Simon Calder, also known as The Man Who Pays His Way, has been writing about travel for The Independent since 1994. In his weekly opinion column, he explores a key travel issue – and what it means for you.
“People who rely on our railways have been very badly let down by the whole system.”
That scathing criticism is as true today as it was exactly four years ago, when the Transport Select Committee made it.
The cross-party committee of MPs, chaired at the time by Labour’s Lilian Greenwood, reported on the shambles of the May 2018 timetable change. You might recall that two key rail firms, Thameslink and Northern, introduced radical new schedules even though they did not have the staff in the right places with the right training to run them. Things were so bad that, for a time, a steam-hauled train was deployed to connect Windermere with the rest of the rail network.
Nobody took charge, the Transport Select Committee concluded, with Network Rail, the Department for Transport (DfT) and the Office of Rail and Road (ORR) also culpable.
On 3 December 2022, the outlook for rail passengers is equally bleak. The advent calendar of industrial action has already brought two days of strikes on East Midlands Railway, with the biggest sustained stoppages since 1989 planned by the RMT union for before Christmas and after the new year. They will walk out on 13-14 and 16-17 December, with a repeat pattern starting on 3 January, and an overtime ban neatly straddling the festive season.
Even “business as usual” is pretty grim in some parts of the country, with Avanti West Coast and TransPennine Express running reduced timetables and many other train operators hit by staff shortages. But listening to this week’s rail debate in the Commons made me wonder who had been running the railways since 2010.
In an “Urgent Question”, Louise Haigh, the shadow transport secretary, asked Huw Merriman, the rail minister, to “make a statement on rail cancellations and services, in particular across the north and nationwide”.
Ms Haigh, Labour MP for Sheffield Heeley, described “a sub-standard service” with “delays, cancellations and overcrowding”. She accused ministers of rewarding “the abject failure of the operators”.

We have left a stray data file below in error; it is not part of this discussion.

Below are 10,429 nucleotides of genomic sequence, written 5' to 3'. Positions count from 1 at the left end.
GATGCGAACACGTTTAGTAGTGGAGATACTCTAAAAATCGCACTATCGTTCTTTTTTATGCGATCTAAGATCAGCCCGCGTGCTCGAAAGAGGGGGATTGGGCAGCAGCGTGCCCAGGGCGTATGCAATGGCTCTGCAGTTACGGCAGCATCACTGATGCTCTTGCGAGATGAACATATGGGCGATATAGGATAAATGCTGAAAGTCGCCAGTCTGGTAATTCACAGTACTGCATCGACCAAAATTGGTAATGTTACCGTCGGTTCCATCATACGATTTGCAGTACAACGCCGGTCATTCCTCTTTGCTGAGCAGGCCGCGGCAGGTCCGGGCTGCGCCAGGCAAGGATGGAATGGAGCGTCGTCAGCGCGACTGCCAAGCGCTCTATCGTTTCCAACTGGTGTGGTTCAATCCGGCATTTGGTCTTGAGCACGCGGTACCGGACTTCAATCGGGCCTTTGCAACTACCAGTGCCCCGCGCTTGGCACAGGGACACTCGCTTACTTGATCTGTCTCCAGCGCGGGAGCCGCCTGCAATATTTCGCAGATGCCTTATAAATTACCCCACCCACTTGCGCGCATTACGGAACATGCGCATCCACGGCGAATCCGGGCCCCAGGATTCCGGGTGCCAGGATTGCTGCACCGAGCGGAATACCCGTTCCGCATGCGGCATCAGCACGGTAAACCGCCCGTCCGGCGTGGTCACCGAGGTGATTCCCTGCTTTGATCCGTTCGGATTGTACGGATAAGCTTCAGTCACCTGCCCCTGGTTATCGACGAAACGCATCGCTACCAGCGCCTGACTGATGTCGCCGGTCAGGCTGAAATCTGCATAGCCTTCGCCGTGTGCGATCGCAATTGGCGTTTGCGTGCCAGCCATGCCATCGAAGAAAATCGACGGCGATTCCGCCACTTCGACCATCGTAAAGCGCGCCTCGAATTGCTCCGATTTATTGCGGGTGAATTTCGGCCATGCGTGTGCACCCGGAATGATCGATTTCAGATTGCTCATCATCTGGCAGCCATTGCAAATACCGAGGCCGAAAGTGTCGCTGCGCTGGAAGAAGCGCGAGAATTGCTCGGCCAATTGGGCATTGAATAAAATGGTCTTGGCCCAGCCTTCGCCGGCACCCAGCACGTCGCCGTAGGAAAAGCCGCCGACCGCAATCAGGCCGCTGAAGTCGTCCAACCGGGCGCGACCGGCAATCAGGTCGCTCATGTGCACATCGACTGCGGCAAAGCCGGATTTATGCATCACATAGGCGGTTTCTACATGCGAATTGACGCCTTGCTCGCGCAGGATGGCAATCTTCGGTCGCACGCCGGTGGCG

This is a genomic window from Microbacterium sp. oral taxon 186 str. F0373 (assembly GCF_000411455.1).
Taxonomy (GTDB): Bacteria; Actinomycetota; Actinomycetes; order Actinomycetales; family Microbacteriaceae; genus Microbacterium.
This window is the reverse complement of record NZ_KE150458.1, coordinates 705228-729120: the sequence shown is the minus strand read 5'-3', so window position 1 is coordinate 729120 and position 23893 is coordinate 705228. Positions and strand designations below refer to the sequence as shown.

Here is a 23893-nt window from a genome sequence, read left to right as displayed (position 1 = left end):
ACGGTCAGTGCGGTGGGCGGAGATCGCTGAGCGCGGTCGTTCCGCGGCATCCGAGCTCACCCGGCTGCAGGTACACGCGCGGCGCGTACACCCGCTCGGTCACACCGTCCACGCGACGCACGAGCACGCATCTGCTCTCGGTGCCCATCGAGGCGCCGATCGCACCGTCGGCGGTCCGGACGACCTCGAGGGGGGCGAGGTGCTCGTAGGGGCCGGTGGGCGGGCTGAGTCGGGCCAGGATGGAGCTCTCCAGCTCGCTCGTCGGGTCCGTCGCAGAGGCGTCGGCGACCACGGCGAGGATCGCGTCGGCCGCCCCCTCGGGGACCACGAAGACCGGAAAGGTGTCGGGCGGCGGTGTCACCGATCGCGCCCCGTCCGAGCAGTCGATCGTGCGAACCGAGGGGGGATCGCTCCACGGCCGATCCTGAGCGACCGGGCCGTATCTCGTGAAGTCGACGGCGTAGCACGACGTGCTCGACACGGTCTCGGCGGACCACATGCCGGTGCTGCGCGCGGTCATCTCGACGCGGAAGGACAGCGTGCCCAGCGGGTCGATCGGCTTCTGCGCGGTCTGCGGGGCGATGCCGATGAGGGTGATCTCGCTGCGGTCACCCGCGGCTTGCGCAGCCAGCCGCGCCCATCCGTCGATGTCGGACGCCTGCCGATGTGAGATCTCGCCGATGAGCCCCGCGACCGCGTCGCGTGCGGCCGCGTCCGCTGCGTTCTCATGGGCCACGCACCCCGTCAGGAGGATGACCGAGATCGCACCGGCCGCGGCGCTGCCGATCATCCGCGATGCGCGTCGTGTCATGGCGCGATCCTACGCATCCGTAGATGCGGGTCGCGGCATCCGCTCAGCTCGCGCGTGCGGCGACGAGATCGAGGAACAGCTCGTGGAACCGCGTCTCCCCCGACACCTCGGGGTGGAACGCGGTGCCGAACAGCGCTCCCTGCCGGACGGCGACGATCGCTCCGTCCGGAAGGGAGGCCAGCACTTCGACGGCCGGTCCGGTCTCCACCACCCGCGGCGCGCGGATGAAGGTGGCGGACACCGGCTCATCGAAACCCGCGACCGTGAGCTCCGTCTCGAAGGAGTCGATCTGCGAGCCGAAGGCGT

Then, many Conservative MPs piled in. Avanti West Coast was particularly subject to a kicking. Chris Clarkson, representing Heywood and Middleton in Greater Manchester, said: “As far as I can tell, the schedule is currently designed using a tombola.”
Sara Britcliffe, from nearby Hyndburn in Lancashire, said: “Delays and cancellations are the norm. Customers are being charged unreasonable prices for a very poor service.”
Jo Gideon, down the line in Stoke-on-Trent, said: “The services do not run on time and the ticketing is shoddy. If someone gets on a train, they cannot have a cup of coffee because the machines do not work, and there is overcharging. Everything to do with the Avanti rail service is appalling.”
That is unlikely to encourage the good people of the Potteries to take a train rather than the car.
Sir Edward Leigh, his colleague representing Gainsborough in Lincolnshire, demanded “Action this day!” for LNER to run a through service from London via Market Rasen to Cleethorpes, “so that we can take the pressure off TransPennine Express”.
In south Essex, “signal failures, overrunning engineering works and rush-hour queues to buy tickets” are the norm on the c2c line, according to Southend West MP Anna Firth.
More widely, John Penrose, Tory MP for Weston-super-Mare, said: “We cannot go on as we are.”
And the Somerset Conservative Ian Liddell-Grainger demanded action not just on trains but on the places at which they stop: “Can we please look at the way that stations are run in this country?”
With imminent industrial action to contend with, as well as his colleagues on the Tory benches, Mr Merriman invoked the season of goodwill.
“I urge everybody to think about what more they can do in the spirit of compromise,” he implored. “It is Christmas; I would urge settlement.”
Let us hope everybody is listening.